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Working Remotely While Sick

As I described in Monday’s blog post, there are many good reasons why coming to work with a severe cold or the flu is a bad idea. But, I found myself wondering whether the same rationale applies to employees who work remotely?

Photo by AHLN, Flickr

So here are each of the reasons listed in Monday’s post as they would apply (or not) to employees who work away from the primary workplace.

Annoying (or infecting) co-workers: If you don’t come into the office, chances are you won’t infect fellow employees if you choose to (or have to) work while sick. But you might still annoy them—especially if being sick impacts the quality of your work or your ability to collaborate and respond effectively. Besides, some of your co-workers suspect you spend the day in your pajamas sipping cocoa anyway, so calling in sick might just push them over the edge.

The ripple effect: Co-workers are not the only people susceptible to contagion. While you may not be exposing your co-workers and everyone in their networks, you’ll still be the resident Typhoid Mary if you show up sick at your preferred co-working space or the local coffee shop. Working exclusively from home may serve as an effective self-imposed quarantine, preventing you from sharing those pesky germs. And, as a remote worker, you have much more control over the number of disease ripples you share. Unless your employer requires you to show up at a designated co-working space, in which case the ripple effect is back at high tide.

Producing sub-par work: This reason is just as valid for remote workers as it is for those who congregate in a specific workplace. Whether you work from home, from Starbucks or at head office, trying to concentrate when you’re sick is often a waste of time and energy. Producing inferior work because your brain is befuddled by illness or medication is never a great career move.

Should Employers Expect Telecommuters to Work While Sick?

Employers who expect sick employees to show up and buckle down are even more likely to expect remote workers to suck it up and work through illness. So how do cautionary notes for employers apply when a sick employee works remotely? Can forcing remote employees to work while sick (or punishing them for taking sick days) still backfire?

Productivity hit: For a remote worker, the productivity hit is less likely to impact co-workers, but employers can still expect a significant drop in individual productivity (one –third or more[1]) if an employee continues to work while sick.

Increased health costs: When remote workers continue working through illness, it may lead to increased corporate health costs for that individual due to longer recovery times, but it would not impact these costs to the same degree as it does in a crowded office environment. Containing infectious illness reduces its impact. In addition, any spread of disease through co-working spaces or public areas would not directly impact health costs for the employer (although it still hits society’s bottom line!).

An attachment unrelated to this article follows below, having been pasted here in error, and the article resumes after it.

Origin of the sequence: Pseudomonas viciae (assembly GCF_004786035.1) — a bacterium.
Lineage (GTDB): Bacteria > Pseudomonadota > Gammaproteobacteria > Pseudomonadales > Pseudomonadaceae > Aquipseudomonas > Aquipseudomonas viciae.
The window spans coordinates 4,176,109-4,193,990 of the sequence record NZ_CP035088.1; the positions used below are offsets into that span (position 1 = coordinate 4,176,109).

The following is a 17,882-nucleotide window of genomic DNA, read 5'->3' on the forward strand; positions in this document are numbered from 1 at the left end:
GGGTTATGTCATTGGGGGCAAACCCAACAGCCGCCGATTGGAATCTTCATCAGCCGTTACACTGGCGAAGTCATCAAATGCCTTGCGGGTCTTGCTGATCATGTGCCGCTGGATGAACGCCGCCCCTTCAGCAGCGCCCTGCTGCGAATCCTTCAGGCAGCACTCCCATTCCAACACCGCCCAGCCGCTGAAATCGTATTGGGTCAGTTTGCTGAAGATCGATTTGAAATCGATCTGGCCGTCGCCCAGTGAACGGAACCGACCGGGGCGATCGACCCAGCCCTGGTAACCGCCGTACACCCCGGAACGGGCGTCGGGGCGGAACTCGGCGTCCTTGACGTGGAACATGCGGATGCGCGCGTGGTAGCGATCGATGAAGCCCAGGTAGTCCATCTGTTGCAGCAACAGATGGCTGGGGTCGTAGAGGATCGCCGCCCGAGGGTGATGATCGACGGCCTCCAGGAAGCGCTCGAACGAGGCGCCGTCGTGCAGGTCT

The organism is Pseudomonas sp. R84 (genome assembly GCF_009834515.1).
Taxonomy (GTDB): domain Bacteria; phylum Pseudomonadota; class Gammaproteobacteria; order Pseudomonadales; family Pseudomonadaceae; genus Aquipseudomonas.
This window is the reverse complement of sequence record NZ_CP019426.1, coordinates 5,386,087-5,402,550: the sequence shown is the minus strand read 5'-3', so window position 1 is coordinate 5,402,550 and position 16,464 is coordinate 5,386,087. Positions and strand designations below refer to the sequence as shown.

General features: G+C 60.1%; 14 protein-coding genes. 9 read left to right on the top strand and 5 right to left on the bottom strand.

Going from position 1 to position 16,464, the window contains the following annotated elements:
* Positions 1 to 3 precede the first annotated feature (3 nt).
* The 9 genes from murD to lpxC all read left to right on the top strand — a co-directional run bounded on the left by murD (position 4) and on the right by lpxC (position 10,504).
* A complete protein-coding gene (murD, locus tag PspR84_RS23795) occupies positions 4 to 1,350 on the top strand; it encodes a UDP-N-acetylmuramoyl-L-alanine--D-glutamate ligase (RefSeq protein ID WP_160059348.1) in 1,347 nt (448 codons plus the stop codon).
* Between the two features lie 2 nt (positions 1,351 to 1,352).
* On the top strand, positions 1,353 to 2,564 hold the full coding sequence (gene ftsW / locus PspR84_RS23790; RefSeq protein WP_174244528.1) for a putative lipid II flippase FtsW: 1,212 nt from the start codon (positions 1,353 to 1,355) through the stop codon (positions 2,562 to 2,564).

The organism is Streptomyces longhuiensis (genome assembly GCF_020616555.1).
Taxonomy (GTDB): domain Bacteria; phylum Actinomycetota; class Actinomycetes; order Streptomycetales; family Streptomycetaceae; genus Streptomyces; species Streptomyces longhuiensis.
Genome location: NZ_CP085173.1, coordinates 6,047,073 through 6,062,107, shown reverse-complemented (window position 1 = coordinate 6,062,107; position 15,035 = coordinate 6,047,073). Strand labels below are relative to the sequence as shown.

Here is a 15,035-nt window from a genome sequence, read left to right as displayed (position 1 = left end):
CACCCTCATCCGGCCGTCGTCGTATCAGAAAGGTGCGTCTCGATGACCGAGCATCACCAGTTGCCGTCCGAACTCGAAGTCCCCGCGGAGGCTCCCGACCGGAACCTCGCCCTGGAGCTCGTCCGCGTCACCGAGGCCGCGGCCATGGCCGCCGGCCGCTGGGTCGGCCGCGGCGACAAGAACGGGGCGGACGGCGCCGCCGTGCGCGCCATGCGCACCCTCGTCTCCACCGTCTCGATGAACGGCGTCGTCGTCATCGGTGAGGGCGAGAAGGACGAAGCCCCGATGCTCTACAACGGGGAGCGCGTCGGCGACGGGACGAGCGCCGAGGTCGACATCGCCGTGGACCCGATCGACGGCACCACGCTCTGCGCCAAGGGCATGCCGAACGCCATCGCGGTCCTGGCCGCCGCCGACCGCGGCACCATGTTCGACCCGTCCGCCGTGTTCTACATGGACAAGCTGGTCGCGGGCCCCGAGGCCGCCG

Infected customers: If a remote worker continues to have contact with customers, this risk is still relevant. If the employee is compelled to work while sick and then infects customers, a company’s brand could still sustain damage if it became known that customers were knowingly exposed to such a risk. If, however, a remote worker does not have any contact with customers, employers can take this risk out of the equation.

Workplace culture: When it comes to the culture of an organization, it’s already a challenge to help remote workers feel included. Anything that leads to dissatisfaction and disengagement among on-site workers will typically have an even greater impact on remote workers who often already feel isolated. Expecting people to work while sick, in the office or at home, will definitely not enhance corporate culture.

In the final analysis, remote workers are more likely to be expected to work while sick, since many of the dangers associated with doing so are reduced when work is conducted away from the office. For those who work from home, pulling away from the work to rest and recover from illness can be difficult. While other people call in sick and stay home, the remote worker is often already at home and may not know where to draw the line when feeling ill. The reactions of co-workers and managers can also be more complicated when someone who works from home takes a sick day.

Whatever a company’s policy regarding sick days, and whether people work at home or in the office, expecting employees to be productive and focused when they’re battling a bug is unrealistic and definitely doesn’t foster organizational health.

 

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[1] Harvard Business Review. Presenteeism: at work but out of it. https://hbr.org/2004/10/presenteeism-at-work-but-out-of-it

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